Tune In, Turn Down, Turn On! Page 2

THX Loudness Plus does not include dynamic range compression. That is, it does not alter the difference between the softest and loudest sounds in a particular program—or between two different sources. That too-loud commercial will still be louder than the program, but it will hopefully be less annoying because you’re listening at a lower level overall.

Dolby Volume
Dolby Volume analyzes the source in up to 40 frequency bands. Then it reviews each channel independently in a predictive technology that Dolby calls Auditory Scene Analysis. Using these data, together with a psychoacoustical model of human hearing, it compensates for a lowered volume level to produce the same perceived frequency balance you would hear if the volume were cranked to reference level. Dolby calls this equalization process its Volume Modeler.

Dolby Volume also adds variable dynamic range compression and allows the user to control how aggressively it is applied. In Dolby-talk, this is called Volume Leveling, and its intent is to provide a consistent listening experience across all input sources based upon the user’s level setting.

For example, in the new Arcam FMJ AVR600 A/V receiver, Dolby Volume lets you choose between minimal leveling (a setting of 0) or maximum (a setting of 10). Although the Volume Modeler, on the other hand, is fixed, the Arcam also has a Calibration Offset control that can adjust the compensation baseline to take the speakers and room into consideration.

Dolby Volume performs independent loudness adjustments to different frequency bands and channels to maximize the system’s effectiveness while avoiding processing artifacts.

Audyssey Dynamic EQ and Dynamic Volume
Audyssey’s solution employs filters that analyze hundreds of points in the audible frequency range—or, in higher-end implementations, up to thousands. The process begins with Audyssey’s MultEQ room equalization. After the MultEQ calibration process is complete, Dynamic EQ can be engaged. Audyssey designed the latter to maintain the octave-to-octave tonal balance at lower playback levels. It also adjusts the level of the surround channels to maintain the same surround envelopment experience you would hear at reference level.

When Dynamic Volume is added to MultEQ and Dynamic EQ, the full Audyssey processing chain works together to make whatever adjustments are needed to keep a relatively constant listening level. It also adjusts for proper tonal and channel balance across different program sources at all playback levels. To maintain good dialogue intelligibility, Dynamic Volume uses what its algorithm determines as the average dialogue level as a baseline.

It’s worth noting that the new Onkyo and Integra A/V receivers and surround processors are the first devices we’ve tested that offer all three of these Audyssey features. They include two Dynamic Volume settings, Light and Heavy. Audyssey Dynamic Volume cannot be engaged without also engaging Audyssey’s MultEQ and Dynamic EQ. However, you can use the latter two to provide reduced-level tonal compensation without Dynamic Volume’s volume-leveling capability.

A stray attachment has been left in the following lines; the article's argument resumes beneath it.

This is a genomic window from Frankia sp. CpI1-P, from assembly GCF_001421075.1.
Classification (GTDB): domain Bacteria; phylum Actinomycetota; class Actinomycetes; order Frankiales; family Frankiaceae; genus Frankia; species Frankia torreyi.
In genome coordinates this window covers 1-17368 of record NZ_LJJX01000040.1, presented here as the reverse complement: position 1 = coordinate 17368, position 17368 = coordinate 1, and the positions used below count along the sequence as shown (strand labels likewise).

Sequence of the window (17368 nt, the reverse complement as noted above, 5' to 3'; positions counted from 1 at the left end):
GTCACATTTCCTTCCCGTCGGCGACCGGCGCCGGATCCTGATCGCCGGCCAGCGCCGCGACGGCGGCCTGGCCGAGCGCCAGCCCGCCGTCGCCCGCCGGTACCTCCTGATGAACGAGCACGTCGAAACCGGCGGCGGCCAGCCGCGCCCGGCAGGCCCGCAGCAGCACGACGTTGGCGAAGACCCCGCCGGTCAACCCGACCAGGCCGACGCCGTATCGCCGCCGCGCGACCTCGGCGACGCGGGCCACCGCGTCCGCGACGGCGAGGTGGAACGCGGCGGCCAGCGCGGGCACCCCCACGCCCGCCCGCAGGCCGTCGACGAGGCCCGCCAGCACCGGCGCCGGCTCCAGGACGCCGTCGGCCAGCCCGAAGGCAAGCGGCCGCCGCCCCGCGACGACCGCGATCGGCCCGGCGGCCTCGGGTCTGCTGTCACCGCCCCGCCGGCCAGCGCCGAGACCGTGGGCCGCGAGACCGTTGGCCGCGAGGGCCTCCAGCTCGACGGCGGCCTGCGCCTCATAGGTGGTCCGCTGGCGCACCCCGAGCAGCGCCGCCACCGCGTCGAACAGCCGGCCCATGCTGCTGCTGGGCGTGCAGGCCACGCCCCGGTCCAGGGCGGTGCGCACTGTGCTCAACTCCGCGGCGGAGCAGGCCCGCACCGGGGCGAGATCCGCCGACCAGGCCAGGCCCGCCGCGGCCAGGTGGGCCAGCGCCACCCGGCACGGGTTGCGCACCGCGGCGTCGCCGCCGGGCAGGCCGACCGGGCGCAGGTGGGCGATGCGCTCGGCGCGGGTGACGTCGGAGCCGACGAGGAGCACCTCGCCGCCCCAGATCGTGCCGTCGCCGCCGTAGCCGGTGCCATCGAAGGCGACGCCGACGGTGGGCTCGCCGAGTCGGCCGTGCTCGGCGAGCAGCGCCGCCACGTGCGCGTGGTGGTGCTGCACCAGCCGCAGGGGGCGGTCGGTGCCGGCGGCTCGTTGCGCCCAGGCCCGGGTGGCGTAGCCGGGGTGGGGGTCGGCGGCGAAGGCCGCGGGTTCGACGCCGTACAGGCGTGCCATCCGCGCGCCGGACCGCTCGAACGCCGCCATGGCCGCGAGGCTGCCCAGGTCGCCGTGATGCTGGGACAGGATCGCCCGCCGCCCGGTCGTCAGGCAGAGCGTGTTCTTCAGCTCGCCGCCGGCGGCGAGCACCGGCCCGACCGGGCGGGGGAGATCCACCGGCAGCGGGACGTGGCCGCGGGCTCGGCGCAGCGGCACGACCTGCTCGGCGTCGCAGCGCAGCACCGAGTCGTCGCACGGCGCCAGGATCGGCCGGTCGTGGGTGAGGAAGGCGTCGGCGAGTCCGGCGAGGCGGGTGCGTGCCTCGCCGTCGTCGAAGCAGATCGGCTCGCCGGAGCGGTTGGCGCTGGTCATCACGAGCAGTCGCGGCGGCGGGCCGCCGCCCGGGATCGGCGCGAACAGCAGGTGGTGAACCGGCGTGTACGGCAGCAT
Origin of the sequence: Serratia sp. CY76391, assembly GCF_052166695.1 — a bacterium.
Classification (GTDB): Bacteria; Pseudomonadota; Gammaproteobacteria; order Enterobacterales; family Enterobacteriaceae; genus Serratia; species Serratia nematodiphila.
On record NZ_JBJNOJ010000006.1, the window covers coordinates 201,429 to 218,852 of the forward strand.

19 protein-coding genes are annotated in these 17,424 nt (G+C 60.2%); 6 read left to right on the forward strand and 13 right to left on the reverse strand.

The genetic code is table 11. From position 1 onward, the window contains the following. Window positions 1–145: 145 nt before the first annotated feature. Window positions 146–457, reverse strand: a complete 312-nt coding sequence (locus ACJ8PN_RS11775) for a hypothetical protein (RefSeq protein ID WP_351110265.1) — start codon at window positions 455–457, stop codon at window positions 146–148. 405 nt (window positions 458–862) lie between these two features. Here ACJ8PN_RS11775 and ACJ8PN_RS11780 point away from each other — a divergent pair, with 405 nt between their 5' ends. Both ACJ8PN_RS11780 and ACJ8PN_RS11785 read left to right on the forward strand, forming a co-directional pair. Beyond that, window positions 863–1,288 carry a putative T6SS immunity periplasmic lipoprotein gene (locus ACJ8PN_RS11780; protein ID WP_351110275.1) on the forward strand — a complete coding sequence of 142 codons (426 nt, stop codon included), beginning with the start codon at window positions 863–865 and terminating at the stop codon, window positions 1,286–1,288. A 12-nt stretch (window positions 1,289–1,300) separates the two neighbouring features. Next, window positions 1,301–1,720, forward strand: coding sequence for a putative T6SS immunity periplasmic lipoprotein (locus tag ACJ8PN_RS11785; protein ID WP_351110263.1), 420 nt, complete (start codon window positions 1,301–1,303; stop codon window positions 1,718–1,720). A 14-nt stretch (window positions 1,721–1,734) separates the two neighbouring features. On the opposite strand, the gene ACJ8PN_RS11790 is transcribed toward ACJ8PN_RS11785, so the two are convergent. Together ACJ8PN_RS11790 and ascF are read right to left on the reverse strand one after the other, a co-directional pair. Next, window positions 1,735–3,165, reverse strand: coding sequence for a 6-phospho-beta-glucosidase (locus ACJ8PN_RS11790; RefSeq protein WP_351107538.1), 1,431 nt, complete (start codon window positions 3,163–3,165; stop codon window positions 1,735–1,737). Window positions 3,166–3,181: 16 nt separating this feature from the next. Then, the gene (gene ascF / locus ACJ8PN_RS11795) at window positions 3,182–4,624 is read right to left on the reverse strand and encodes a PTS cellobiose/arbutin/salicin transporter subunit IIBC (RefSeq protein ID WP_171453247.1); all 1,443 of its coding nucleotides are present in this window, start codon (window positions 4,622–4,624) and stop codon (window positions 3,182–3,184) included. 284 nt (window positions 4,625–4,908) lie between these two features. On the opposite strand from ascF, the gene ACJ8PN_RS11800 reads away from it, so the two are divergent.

Taking It All In
The features of these three technologies overlap to a degree. They’re all designed to compensate for the losses in audible frequency response as the playback level is reduced. They just use different approaches to get there. Dolby Volume and Audyssey Dynamic Volume also offer dynamic range compression to reduce the level difference between the quietest and loudest passages.

Dolby Volume and THX Loudness Plus can both be used with any equalization that’s built into an A/V receiver or surround processor (including Audyssey’s MultEQ). THX Loudness Plus is generally positioned after the equalization in the processing chain, Dolby Volume before. Which of these arrangements works better, if either, is a question we can answer only after experience with a wider range of products that are equipped with these features. The Audyssey scheme works together with its own equalization system, for a closer integration between the two technologies: equalization and level compensation. Although Dynamic Volume is technically a standalone technology, in every consumer product we’re aware of it’s implemented in such a way that you can only use it in conjunction with Audyssey MultEQ.

We haven’t had the opportunity for a hands-on evaluation of Dolby Volume, but we hope to in the near future. However, we did review the Integra DTR-9.9 A/V receiver (Home Theater, April 2009), which offers both the full suite of Audyssey features and THX Loudness Plus.

THX Loudness Plus, with Integra’s Audyssey MultEQ switched on (you cannot use Audyssey Dynamic Volume and/or Dynamic EQ together with THX Loudness Plus) did spruce up the response at the listening level I chose for testing (about 20 dB below ref-erence). But the effect was relatively subtle on most program material.

On the other hand, the full set of Audyssey enhancements appeared to retain a bit more bass at the bottom and air at the top at the same level. But without a precise level match (which is difficult to get with a constantly changing source and technologies that are designed to perform similar functions but with different algorithms), it’s not possible to be definitive about this. The results will also vary based on the program material, the room, and how much the listener’s hearing varies from the hearing models used in each system’s design.

It came as no surprise that neither of the two technologies I auditioned could equal the visceral thrill of peak program levels at 5 to 10 dB below reference. But I certainly agree that any of these systems is potentially more useful than a lot of the bells and whistles in today’s home theater gear. This is particularly the case if, by preference or necessity, most of your listening is at reduced playback levels.